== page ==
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The future of Broadway Junction: An accessible, community-driven transit hub

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City officials unveiled a vision to reinvigorate the 25-acre area

A rendering showing people walking around a large public area and a building on the left side that reads “Broadway Junction”. Rendering by WXY Architecture & Urban Design/Courtesy of NYCEDC

As part of the East New York rezoning that was approved in 2016, the New York City Economic Development Corporation (NYCEDC), along with City Council member Rafael Espinal and Brooklyn borough president Eric Adams, released a plan to transform Broadway Junction into a major transit hub. (Its subway stop is the third-busiest station in Brooklyn, serving more than 100,000 commuters every weekday.)

Since last year, city officials have been meeting with a working group made up of several community boards, the Brooklyn Chamber of Commerce, and other area leaders, to get feedback and discuss ways to improve the 25-acre area—at the nexus of East New York, Brownsville, Bushwick, Bed-Stuy, among other neighborhoods—which is home to five subway lines, the Long Island Rail Road (LIRR), and six bus routes.

This week, the city unveiled their preliminary reimagining of the area, focusing on five main aspects: Transit access and equity; inclusive growth; economic and workforce development; active places and neighborhood amenities; and public realm and open space.

“Broadway Junction is an area that has been overutilized and underinvested in for decades,” City Council member Rafael Espinal said in a statement. “Through the East New York Neighborhood Plan, I made clear to the administration that we must better study the area to identify potential investments and ways to deliver the quality jobs, services, and public spaces our community deserves.”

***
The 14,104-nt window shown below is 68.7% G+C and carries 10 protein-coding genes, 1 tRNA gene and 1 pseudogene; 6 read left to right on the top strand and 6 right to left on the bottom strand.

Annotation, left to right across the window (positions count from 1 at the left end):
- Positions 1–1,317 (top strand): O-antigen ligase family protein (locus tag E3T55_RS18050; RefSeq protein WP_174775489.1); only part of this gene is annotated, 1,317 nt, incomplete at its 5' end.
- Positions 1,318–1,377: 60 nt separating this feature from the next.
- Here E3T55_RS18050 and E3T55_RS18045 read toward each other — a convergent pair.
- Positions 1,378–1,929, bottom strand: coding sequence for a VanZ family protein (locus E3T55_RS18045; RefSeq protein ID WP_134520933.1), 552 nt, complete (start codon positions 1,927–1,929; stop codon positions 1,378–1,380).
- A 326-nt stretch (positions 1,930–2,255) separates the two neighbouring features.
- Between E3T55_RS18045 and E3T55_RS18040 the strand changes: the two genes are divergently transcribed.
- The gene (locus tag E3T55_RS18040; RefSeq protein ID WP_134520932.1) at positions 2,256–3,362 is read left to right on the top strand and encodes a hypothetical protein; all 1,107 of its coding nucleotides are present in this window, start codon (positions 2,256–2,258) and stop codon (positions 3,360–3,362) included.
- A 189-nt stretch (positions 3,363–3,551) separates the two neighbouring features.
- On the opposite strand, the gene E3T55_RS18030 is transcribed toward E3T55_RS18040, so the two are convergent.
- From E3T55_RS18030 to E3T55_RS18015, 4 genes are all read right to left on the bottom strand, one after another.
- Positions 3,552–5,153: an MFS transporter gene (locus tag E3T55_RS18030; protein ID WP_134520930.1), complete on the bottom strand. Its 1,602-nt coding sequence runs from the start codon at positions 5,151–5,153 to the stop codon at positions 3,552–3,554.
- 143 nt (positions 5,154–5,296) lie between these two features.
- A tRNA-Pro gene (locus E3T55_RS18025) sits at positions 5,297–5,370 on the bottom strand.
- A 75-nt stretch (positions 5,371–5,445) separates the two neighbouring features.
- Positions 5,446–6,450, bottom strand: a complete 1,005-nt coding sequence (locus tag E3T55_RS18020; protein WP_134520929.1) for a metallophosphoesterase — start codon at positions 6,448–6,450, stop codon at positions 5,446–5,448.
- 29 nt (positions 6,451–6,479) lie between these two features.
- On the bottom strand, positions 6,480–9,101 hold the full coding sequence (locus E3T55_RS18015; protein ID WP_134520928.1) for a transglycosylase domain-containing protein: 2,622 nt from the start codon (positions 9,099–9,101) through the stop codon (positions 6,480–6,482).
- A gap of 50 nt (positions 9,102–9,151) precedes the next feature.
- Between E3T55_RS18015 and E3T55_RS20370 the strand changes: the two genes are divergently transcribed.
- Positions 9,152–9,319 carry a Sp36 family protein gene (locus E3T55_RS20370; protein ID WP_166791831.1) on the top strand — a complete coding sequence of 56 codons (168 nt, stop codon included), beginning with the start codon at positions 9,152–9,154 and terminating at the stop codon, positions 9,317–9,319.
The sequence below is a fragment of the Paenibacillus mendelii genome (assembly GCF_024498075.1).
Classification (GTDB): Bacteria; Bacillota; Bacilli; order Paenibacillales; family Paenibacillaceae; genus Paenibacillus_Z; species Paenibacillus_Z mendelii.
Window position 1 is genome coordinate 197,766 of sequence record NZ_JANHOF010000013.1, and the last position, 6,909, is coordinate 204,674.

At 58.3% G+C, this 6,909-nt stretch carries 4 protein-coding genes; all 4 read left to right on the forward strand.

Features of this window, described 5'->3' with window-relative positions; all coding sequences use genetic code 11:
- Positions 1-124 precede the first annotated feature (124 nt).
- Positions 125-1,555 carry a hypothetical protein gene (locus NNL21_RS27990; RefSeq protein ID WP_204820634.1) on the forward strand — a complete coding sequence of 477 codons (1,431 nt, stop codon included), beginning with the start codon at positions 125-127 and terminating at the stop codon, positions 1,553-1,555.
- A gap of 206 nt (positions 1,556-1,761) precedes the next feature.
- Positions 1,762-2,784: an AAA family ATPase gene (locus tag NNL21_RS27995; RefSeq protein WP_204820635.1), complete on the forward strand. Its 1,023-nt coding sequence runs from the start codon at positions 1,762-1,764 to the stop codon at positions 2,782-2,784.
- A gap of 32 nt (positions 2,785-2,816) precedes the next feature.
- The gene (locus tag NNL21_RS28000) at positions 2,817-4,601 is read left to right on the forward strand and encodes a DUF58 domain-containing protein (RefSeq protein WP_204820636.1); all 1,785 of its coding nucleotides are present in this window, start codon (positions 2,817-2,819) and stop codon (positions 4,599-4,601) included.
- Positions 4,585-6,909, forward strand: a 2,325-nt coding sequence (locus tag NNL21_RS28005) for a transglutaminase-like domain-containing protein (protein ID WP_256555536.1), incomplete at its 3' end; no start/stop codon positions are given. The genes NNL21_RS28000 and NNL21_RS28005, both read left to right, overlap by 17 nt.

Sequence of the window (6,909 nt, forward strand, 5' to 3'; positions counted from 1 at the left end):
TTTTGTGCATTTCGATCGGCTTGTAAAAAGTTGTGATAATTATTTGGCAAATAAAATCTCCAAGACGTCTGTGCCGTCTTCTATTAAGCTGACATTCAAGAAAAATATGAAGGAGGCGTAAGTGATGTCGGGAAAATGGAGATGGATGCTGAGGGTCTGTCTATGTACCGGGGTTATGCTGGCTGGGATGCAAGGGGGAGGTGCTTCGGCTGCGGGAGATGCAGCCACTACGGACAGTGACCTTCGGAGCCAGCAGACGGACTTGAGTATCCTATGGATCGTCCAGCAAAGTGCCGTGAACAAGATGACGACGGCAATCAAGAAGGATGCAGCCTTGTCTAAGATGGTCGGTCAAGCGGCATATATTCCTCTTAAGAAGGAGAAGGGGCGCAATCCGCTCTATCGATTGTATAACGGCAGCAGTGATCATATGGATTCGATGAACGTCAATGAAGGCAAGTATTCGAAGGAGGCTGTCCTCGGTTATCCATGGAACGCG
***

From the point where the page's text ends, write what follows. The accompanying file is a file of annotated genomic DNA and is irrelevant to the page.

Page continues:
The transit aspect is aimed at improving commuters’s daily experiences using the stations around Broadway Junction by making all lines fully accessible, especially for disabled individuals; reconfiguring streets to improve safety and circulation; creating new and improved transit connections (including alternatives to the existing LIRR underpass); and making the intersection at Jamaica Avenue, Georgia Avenue, and Fulton Street safer through signals and traffic-calming measures.

As far as neighborhood amenities, the plan aims at making the area an “active, mixed-use district” by adding streetscapes, attracting retail opportunities, improving signage and lighting, providing affordable food options, and building cultural facilities for community use.

The document also delves into ways to improve the area’s sidewalks, streets, and open spaces by investing in programming (farmer’s markets, performances) for Callahan-Kelly Park; improving street parking and consolidating existing surface parking lots; exploring ways to reduce overhead infrastructure and allow for more lighting underneath; and creating a pedestrian connection from the Broadway Junction subway station to East New York’s LIRR stop.

Based on this initial vision, city officials will now develop a strategy to implement it and will continue to receive feedback from the community.